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Catholic School Must Pay Bullying Victim After Urging Bully "To Pray"

The private school outside Buenos Aires must pay the family of a student who was tormented for six years. Officials of the Catholic primary school had invited the main bully "to pray," rather than taking necessary steps to keep the victim safe.

Photo of the brown school building

The school on the outskirts of Buenos Aires

Photo: Clarin
Fabián Debesa

ENSENADA — A school near Buenos Aires has been ordered to pay damages equivalent to nearly $5,000 for "not doing enough" to protect a primary school student from six years of bullying.

The abuse was mostly at the hands of one classmate, and included being hit in the school yard, pushed down the stairs, punched and grabbed, and insulted inside and outside the school, Clarín reported last week.


The mother of the boy had written to inform the La Inmaculada school in Ensenada of her son's trauma, "just so you know."

An implicit duty to prevent harm.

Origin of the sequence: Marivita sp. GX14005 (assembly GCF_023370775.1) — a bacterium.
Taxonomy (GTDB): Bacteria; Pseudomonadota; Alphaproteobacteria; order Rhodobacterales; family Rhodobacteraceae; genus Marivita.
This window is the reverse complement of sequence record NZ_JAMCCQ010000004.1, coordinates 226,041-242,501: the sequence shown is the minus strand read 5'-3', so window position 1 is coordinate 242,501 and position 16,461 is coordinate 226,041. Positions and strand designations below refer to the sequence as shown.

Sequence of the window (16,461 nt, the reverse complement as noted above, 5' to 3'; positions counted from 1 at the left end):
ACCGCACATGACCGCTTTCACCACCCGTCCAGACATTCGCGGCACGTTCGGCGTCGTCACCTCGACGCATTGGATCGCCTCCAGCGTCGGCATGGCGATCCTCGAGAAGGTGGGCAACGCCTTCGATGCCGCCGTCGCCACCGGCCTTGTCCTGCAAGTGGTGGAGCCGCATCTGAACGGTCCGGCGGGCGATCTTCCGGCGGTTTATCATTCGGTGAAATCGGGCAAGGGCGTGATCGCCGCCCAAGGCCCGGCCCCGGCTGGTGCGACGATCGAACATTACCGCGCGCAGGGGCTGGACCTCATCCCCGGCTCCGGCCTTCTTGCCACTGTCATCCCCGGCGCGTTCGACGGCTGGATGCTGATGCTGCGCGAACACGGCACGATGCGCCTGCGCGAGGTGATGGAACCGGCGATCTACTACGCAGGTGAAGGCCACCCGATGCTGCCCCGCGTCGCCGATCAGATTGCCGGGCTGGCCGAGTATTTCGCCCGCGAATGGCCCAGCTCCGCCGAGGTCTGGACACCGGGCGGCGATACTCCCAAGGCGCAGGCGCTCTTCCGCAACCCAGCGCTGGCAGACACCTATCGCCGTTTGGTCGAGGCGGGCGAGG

Judges of two provincial courts ruled that the school had failed in its "implicit" duty to prevent "harm" coming to a minor under its charge. The school had arranged meetings with the parents, and as a Catholic school, invited the bully "to pray." It was ordered to pay the family 480,000 Argentine pesos ($4,850) plus interest for psychological harm resulting from bullying that spanned from 2013 to 2018.

The ruling was unusual in Argentina. The head of an association of private schools of the Buenos Aires province, Héctor Reynoso, told Clarín there was no record in recent years of a school being fined over bullying.

The first sentencing court had observed that "prayer and invocation of the Virgin's protection" may be a "solace" to children "of that faith" but are not "presently the means and resources institutions must [utilize] to analyse such situations, establish a plan of action, then evaluate the results."

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